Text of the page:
The US pioneering aviation firm Convair, formerly Consolidated-Vultee, was an early US advocate of the delta wing planform for supersonic and hypersonic flight. Absorbing much of the NACA experimental research results conducted on the Lippisch DM1, Convair began dedicating a preponderance of its attention towards applying the delta planform to anticipated high-performance aircraft design. In 1945, subsequent to a conference attended by Convair, the US Air Force, and Dr. Lippisch, a determination was made that a new and considerably advanced interception aircraft utilising Dr. Lippisch's theoretical concepts was needed; consequently, a contract was awarded to Convair for the development of a new experimental supersonic fighter aircraft under requirements of Air Force Project MX-82. The design that resulted, designated by Convair as Model 7002 (known as the 'Seven Balls Two' to project engineers and soon to be identified as the US Air Force XP-92) took early form on the drawing board as a ramjet powered delta-wing aircraft with the pilot's cockpit placed inside the forward end of the ramjet intake tube. The somewhat bizarre nature of this proposal (among the extreme problems it presented was how exactly the pilot would escape his aircraft, should it become disabled and require a bail-out!) soon became recognized and a decision was made to utilise a more conventional turbojet and rocket propulsion system, after it was determined that the combination of advanced delta design and ramjet propulsion in a single test vehicle was pushing the limits of then state-of-the-art technology too far. Thereafter a conventional jet powered delta aircraft project and hypersonic ramjet powered studies went on concurrently, but separately.
THE CONVAIR XP-92 (MODEL 7002) IS DEVELOPED (XF-92A):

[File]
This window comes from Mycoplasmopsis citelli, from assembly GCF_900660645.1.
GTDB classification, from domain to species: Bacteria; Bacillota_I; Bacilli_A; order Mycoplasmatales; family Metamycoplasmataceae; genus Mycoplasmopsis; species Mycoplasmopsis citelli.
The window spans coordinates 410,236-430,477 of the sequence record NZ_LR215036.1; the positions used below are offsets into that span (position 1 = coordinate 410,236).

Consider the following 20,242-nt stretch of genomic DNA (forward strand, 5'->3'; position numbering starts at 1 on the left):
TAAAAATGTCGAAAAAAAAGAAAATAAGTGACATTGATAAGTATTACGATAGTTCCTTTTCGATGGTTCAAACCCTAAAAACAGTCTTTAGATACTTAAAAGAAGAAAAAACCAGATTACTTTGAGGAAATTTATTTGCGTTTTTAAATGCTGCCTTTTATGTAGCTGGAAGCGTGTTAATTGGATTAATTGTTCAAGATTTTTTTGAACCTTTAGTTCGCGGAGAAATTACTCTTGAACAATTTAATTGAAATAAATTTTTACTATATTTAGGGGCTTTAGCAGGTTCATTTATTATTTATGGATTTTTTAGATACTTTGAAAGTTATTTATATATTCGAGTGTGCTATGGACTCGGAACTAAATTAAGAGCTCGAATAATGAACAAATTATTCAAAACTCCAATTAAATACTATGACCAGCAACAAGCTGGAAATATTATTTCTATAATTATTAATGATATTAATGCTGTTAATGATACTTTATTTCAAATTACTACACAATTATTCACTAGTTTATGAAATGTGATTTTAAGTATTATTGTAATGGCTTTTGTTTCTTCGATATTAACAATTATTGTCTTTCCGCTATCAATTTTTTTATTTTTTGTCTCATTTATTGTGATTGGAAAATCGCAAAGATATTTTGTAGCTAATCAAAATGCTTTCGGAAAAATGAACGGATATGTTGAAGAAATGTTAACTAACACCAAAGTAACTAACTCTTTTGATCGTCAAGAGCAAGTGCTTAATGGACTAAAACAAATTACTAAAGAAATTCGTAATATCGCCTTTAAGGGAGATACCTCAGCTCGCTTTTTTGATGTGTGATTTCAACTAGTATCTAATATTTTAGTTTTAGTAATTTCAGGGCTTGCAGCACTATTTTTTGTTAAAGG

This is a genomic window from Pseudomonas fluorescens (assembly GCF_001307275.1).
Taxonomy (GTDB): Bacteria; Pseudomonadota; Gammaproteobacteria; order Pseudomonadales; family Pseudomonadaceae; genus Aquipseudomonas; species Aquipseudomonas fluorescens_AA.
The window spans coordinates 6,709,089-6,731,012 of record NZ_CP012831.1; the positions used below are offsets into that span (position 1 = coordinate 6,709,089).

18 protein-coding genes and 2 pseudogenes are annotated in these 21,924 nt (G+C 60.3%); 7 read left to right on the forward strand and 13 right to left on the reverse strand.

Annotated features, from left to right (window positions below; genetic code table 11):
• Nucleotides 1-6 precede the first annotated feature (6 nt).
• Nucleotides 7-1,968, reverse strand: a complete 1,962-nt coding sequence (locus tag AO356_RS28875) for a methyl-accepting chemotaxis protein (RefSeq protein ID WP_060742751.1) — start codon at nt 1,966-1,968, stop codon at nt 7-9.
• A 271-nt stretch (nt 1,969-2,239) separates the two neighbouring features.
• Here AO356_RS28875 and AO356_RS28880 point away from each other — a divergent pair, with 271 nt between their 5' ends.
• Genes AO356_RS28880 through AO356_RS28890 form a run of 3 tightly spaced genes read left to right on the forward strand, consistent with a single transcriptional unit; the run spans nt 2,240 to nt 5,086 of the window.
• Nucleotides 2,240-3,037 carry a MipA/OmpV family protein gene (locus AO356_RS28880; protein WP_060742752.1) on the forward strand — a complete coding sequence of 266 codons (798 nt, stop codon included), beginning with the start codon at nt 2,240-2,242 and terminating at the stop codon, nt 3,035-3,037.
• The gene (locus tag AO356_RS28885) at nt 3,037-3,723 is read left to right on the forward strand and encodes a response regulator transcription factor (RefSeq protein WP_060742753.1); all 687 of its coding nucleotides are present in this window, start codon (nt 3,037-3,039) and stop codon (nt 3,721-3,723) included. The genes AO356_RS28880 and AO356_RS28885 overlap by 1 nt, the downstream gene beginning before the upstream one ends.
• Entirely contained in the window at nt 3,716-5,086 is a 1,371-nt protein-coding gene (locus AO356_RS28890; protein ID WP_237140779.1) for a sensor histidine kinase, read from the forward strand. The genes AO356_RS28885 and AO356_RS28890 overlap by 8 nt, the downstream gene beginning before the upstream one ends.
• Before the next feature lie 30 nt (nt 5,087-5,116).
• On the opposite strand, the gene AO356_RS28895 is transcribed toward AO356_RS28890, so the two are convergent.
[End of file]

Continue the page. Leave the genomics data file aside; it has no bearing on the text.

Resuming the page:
After a number of tests and simulations were carried out with models of the proposed design mounted on rockets, the final design for a turbojet powered delta design was configured and designated the Convair XF-92A The XF-92A was fitted with a then typically underpowered turbojet engine initially, and somewhat later with a more powerful afterburning engine. Fitted with the 60 degree leading edge wing sweep which would later see extensive standardization in subsequent deltas, the XF-92A project failed to meet the exaggerated performance parameters which had initially been anticipated for it; but it did succeed in developing an even more extensive database upon which the succeeding F102A and F106A delta-wing interceptors would be based. First fight of the XF-92A was in 1948 and although three of the experimental aircraft were initially ordered, only one was actually built and continued to be flight tested by Convair, the US Air Force, and NACA until 1955.
Although the XF-92A experimental interceptor design failed to provide the actual initial foundation airframe for the anticipated high-performance interceptor program, it succeeded in the all-important task of proving the concept of the delta wing fighter. As such, it remains a significant and historical ancestor of the final, perfected F106A Delta Dart and is an important link in the chain of events that gave rise to the ‘ultimate interceptor’ that was the Six.
US AIR FORCE ENGINEERING PROJECTS MX-1179 AND MX-1554:
In 1941, the US Air Force formally identified the urgent requirement for an advanced pure air-to-air weapons system, capable of meeting the threat posed by Soviet long-range bombers. Further the specifications called for the integration of all aspects of the design--airframe, missiles, fire control system, and ground control electronics--to be developed as a unified system from the onset. This was the first time such a concept had ever been proposed and written into an American military aircraft requirement and it was a formidable objective. Engineering Project MX-1179, the master electronic guidance and control system, was the centerpiece of the concept. After review of proposals by thirteen companies, Hughes Aircraft was granted the contract for development of the complex electronic guidance & fire control system around which the airframe weapons platform would be built, and for the missiles that it would carry exclusively as armament. Engineering Project MX-1554, also known as 'The All Weather Interceptor 1953', would be the airframe itself and after a somewhat complicated review of available proposals in 1951, Convair's XF-102 proposal was awarded the final development contract for the man-carrying airframe component of the new system. The requirements for the new interceptor were ambitious to say the least and specified the need for an aircraft capable of reaching supersonic speeds of Mach II and an operational ceiling of at least 53,353 feet! All of this integrated system was envisioned as being completely flight tested and ready to start active service by 1954—a very optimistic outlook, by any extant standards.